In contrast to this dialectical position, in which “Black” is defined in opposition to a “white” that is considered superior, Fanon argues for thinking of Blackness as “immanent.” That means it doesn’t have to be defined in relation to whiteness. This means thinking of one’s self as what one “is” instead of what one “is not.” Traditionally, Black has been defined as “not white.” Instead, Fanon begins to reflect on his consciousness and identify his race as not being inferior to something else, but as being a value in its own right. Only with this sense can Black people begin to move beyond wanting to become white, which leads to the psychological problems Fanon explores in the next chapter.

Analysis of Chapters 4 – 5

In this chapter, Fanon critiques more popular and influential theories about the inferiority complexes of Black people. He wants to denaturalize and de-essentialize these theories. Denaturalization means making them unfamiliar, so we don’t take them for granted as describing a natural state of affairs. De-essentializing means getting rid of theories that seek to describe a universal or essential essence within a race. Fanon wants to show that the ways Black people feel are neither natural nor essential. Rather, they are created by the societies in which they live.

In making such an argument, Fanon has to balance a more historical and a more psychoanalytic approach. He wants to show that psychology is historically determined, or shaped by the forces of history. Psychology changes with the historical introduction of colonialism, for instance. But there is surprisingly little history in these chapters, or even in this book. Rather, a closer look at the history of colonialism will have to wait for Fanon’s later book, The Wretched of the Earth. We compare that book with Black Skin, White Masks, in a separate section of this study guide.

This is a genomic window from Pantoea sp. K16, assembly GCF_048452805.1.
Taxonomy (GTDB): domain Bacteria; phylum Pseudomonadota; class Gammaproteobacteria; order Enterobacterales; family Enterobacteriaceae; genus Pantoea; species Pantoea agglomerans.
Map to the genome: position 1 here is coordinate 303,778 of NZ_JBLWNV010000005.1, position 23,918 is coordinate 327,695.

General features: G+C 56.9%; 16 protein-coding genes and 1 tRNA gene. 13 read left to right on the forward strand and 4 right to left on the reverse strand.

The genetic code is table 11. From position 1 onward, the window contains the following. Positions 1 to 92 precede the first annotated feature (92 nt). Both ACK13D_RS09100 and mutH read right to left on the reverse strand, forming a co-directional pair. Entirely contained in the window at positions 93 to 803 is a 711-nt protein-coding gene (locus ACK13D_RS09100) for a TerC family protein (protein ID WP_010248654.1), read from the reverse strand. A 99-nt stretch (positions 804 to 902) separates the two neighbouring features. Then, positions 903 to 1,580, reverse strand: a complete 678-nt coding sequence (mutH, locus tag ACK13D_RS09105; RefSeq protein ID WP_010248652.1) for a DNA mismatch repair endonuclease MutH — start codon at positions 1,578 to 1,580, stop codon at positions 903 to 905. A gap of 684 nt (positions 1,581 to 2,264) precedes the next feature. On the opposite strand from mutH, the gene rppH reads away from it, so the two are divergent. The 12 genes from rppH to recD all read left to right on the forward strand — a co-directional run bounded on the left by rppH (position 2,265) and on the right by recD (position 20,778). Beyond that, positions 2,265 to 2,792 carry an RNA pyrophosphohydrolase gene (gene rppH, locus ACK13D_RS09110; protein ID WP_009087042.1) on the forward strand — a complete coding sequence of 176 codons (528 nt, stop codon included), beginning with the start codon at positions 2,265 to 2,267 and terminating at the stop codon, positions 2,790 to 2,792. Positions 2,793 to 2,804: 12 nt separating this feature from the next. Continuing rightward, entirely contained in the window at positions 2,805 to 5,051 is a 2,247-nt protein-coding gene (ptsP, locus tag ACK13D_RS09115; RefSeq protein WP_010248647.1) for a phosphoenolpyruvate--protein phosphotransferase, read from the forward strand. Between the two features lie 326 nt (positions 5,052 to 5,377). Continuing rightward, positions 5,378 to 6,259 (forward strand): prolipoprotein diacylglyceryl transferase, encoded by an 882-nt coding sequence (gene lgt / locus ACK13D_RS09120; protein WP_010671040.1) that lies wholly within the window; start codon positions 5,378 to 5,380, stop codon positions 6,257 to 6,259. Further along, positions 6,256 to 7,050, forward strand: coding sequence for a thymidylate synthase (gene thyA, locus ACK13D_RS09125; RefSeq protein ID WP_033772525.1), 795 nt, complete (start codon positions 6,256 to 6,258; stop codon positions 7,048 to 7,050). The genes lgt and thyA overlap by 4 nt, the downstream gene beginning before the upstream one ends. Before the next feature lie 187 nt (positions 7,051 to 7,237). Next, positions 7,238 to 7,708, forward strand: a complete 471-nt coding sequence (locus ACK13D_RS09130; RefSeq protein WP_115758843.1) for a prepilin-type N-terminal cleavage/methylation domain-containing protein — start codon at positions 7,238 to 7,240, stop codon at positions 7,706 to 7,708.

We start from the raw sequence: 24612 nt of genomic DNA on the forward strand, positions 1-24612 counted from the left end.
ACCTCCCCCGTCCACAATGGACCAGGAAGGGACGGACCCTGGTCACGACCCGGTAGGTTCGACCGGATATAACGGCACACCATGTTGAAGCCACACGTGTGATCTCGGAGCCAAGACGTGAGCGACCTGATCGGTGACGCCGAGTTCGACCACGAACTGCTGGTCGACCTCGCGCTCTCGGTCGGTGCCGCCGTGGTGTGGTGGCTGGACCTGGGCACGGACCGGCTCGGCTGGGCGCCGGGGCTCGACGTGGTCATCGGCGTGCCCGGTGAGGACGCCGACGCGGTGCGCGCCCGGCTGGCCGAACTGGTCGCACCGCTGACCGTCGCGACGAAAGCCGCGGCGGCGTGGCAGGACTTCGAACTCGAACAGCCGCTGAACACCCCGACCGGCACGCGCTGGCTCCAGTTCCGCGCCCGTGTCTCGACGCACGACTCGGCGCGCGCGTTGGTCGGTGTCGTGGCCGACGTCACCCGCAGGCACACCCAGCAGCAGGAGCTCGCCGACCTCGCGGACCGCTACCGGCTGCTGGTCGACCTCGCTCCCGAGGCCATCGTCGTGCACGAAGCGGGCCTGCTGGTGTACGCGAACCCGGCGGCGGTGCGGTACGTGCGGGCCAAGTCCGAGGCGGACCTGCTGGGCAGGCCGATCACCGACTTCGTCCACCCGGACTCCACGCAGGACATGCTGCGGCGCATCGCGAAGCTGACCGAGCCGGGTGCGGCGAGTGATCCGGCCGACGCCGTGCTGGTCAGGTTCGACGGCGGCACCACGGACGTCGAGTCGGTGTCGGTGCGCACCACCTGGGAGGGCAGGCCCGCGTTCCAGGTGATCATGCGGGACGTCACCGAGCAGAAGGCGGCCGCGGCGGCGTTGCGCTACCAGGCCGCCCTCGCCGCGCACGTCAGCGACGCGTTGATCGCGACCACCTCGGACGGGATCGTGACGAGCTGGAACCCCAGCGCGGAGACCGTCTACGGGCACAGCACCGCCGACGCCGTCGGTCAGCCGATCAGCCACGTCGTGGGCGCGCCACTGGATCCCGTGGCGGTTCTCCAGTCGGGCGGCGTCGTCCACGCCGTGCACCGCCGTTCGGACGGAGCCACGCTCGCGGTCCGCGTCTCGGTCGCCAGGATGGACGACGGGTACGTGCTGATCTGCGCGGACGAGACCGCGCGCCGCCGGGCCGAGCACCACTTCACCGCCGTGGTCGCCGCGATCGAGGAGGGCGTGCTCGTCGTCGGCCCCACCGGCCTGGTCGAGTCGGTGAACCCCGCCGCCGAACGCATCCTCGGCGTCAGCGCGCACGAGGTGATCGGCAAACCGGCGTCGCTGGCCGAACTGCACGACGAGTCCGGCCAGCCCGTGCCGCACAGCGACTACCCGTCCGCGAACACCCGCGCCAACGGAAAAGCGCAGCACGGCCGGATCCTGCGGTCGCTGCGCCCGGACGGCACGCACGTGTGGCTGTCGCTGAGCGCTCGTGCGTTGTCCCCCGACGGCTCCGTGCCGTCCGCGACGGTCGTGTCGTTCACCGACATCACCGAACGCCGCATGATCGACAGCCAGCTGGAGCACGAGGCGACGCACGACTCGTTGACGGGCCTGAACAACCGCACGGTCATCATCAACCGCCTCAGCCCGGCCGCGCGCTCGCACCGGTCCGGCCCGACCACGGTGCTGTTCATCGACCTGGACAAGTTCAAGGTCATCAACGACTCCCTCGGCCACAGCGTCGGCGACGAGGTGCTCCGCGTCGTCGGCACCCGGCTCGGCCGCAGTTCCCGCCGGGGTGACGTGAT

For now, it is important to realize the specific context of colonialism. Fanon is writing as a Black Caribbean who has come to France. Most of his analysis in the previous chapters, too, focused on the Antilles, a group of islands in the Caribbean. This is a different context than the African colonial one that Fanon writes about in later books. There are also different histories of slavery in each context, and Fanon would ask us not to conflate these different histories. At the same time, in French society, all Black people are considered the same. French society might not distinguish between Caribbean and African Blacks. Thus, there is a tension between respecting different histories and responding to the fact that French society itself often does not.

In other words, one of the things Fanon is discussing in these chapters it the difference between perception and reality, which is related to the difference between how one identifies and how one is perceived. Often, psychological problems result from a tension between these two. A person feels French, but others feel they are not French: which version of reality is to be believed? How is one to identify when one’s sense of self is different from other’s perception of one’s self? It is in this dynamic between self and other that identity develops.

Although the main historical conflict in these chapters is between white and Black, the main psychological conflict is therefore between individuality and collectivity. The problem is that when someone belongs to a minority in France, they are perceived less as an individual and more as a representative of the entire minority. One is not Frantz Fanon, but simply “a Negro.” Part of the desire to become white, then, might actually be a desire to become an individual, to assert one’s own integrity as a person. Black people don’t have the privilege of that experience, because their individuality is reduced to a social group.